The shoulder area of the human body is a complex mechanism that we rely upon for countless daily activities. So it is no wonder when an individual has severe pain in the shoulder region resulting from a traumatic injury, or pain that comes on gradually, it seems to bring a person’s life to a grinding halt. Although shoulder pain can result from a multitude of issues, a prompt visit to a qualified physician can determine if a tear in the rotator cuff is the culprit.
What is a Rotator Cuff?
The shoulder joint itself is known as a ball-and-socket joint. The top of the arm bone forms a shape somewhat like a ball and fits into a groove of the shoulder blade. The rotator cuff comprises four different muscles that fit together around the ball of the arm bone, or humerus. These series of muscles not only hold the humerus in the socket of the shoulder blade, they also provide an individual with the ability to lift and rotate their arm.
Rotator Cuff Injuries
A rotator cuff injury typically occurs either by a traumatic injury such as a fall or sports injury, or occurs gradually over time especially after age 40 from daily wear and tear activities. Repetitive motions that one may incur in certain work activities such as repeated lifting, carpentry work or painting are also known to cause injury. When the rotator cuff tears, whether through an acute trauma or through a gradual process, the result is pain in the shoulder and arm regions.
Do I have a Rotator Cuff Injury?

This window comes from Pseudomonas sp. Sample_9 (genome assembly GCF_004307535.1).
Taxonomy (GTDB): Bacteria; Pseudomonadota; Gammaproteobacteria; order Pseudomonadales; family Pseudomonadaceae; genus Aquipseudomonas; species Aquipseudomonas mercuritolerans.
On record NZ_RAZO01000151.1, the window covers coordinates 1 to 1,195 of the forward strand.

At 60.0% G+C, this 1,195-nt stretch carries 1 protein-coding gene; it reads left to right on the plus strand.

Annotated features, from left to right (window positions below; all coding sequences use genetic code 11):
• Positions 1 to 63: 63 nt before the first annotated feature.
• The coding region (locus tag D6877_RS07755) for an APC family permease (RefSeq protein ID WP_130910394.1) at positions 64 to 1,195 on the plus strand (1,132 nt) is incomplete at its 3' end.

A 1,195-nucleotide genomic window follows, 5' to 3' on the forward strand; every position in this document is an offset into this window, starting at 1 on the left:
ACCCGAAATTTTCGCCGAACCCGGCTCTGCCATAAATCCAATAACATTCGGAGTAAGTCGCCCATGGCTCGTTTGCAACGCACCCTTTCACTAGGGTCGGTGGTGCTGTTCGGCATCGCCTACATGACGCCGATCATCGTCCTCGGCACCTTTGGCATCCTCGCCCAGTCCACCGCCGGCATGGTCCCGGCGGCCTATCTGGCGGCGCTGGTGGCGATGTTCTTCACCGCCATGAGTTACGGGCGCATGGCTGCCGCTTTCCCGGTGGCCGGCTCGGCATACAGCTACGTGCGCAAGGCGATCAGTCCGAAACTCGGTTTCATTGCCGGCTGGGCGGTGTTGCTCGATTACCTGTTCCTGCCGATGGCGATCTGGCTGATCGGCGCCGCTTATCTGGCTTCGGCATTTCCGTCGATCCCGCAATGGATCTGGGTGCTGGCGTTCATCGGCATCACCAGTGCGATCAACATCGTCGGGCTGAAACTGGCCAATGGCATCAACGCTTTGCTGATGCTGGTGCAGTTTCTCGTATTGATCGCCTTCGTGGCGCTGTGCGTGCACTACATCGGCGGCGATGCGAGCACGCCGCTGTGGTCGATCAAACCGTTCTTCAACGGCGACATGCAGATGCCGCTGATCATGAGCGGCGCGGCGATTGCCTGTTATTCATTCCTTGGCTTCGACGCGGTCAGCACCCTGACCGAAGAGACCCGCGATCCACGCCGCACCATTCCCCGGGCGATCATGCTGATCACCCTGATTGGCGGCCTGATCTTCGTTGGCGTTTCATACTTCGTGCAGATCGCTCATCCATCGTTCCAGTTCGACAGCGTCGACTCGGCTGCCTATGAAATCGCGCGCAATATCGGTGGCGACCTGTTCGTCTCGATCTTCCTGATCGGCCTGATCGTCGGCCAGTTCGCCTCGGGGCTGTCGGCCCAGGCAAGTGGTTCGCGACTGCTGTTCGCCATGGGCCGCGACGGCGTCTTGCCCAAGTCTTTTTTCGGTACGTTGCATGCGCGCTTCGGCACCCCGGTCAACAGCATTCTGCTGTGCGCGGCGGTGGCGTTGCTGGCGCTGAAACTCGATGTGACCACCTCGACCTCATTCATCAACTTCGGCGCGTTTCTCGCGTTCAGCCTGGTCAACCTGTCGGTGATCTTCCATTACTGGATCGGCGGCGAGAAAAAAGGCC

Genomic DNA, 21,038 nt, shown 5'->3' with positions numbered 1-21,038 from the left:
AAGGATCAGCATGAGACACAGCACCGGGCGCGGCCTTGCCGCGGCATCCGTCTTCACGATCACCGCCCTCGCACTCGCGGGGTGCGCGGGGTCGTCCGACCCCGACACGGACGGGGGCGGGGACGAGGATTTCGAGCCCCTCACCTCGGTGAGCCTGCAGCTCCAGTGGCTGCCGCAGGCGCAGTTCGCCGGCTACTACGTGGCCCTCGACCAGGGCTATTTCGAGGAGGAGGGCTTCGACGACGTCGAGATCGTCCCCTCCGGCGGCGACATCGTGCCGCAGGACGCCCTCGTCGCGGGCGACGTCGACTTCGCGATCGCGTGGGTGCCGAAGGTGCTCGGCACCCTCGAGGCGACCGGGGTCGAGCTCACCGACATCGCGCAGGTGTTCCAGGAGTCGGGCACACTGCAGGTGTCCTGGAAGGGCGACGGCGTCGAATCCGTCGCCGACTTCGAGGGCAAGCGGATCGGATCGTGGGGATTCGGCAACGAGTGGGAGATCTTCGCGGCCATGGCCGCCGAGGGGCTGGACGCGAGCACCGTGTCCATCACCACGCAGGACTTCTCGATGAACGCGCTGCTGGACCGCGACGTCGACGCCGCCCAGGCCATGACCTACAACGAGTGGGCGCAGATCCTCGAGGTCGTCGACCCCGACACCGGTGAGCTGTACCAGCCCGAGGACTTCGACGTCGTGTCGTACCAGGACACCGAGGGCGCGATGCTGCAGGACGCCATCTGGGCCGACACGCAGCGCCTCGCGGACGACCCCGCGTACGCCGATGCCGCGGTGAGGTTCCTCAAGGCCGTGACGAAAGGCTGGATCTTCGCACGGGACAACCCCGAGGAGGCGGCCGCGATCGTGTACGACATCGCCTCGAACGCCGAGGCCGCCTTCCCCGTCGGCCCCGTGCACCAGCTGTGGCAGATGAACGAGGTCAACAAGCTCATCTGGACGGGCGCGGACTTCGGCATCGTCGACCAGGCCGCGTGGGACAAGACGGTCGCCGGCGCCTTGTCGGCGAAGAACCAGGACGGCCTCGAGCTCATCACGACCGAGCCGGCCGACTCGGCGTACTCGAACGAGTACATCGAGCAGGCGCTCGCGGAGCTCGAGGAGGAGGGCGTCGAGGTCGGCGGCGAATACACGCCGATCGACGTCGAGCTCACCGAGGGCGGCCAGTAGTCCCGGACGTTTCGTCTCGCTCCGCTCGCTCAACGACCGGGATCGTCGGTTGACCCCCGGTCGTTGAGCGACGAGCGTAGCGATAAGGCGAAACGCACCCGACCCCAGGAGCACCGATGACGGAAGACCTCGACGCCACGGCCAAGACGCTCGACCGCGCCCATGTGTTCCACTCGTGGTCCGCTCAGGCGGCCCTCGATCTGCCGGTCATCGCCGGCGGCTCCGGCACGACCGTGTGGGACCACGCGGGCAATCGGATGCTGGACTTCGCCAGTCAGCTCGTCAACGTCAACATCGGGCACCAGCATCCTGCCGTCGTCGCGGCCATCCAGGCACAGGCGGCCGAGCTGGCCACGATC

Anyone who has sudden shoulder or arm pain from a recent injury, or pain that comes on gradually and is not relieved by over-the-counter pain medications, should seek medical attention. If the physician suspects a rotator cuff injury, they will most likely order an MRI or other diagnostic test to confirm the pain is coming from a tear in the rotator cuff. It is important to get prompt medical attention as a tear left unchecked can result in significant loss of use of the affected arm and shoulder region. Once a physician is able to make a diagnosis, they may either determine surgery is necessary to repair the tear or they may decide that physical therapy is the best option.
Physical Therapy or Surgery?
If a physician has determined physical therapy is the best option for a patient, they will typically write a prescription for a certain number of physical therapy treatments or a specific number of weeks. One of our qualified physical therapist will evaluate the level of function in the shoulder and arm region of the patient and will also note their pain level. The therapist will then determine a course of action which will include exercises to stretch and strengthen the rotator cuff and surrounding areas. They will most likely assign a series of exercises to perform at home as well and offer advice on what activities to avoid until the patient has healed. It is important to follow through with all the exercises prescribed by the therapist in order to regain full use of the affected arm and shoulder. After a series of treatments, the patient will most likely revisit their physician who will evaluate their progress and either prescribe more PT treatments or in some cases, schedule surgery if a patient is not responding well to physical therapy.
Rotator cuff injuries can be quite painful and they can significantly impact the ability to perform one’s daily activities. Fortunately, there is help available to get a patient fully functioning again and able to accomplish any physical activity that may arise. For more information on how we can help you heal from a rotator cuff injury and get you back to your normal activities, please contact us.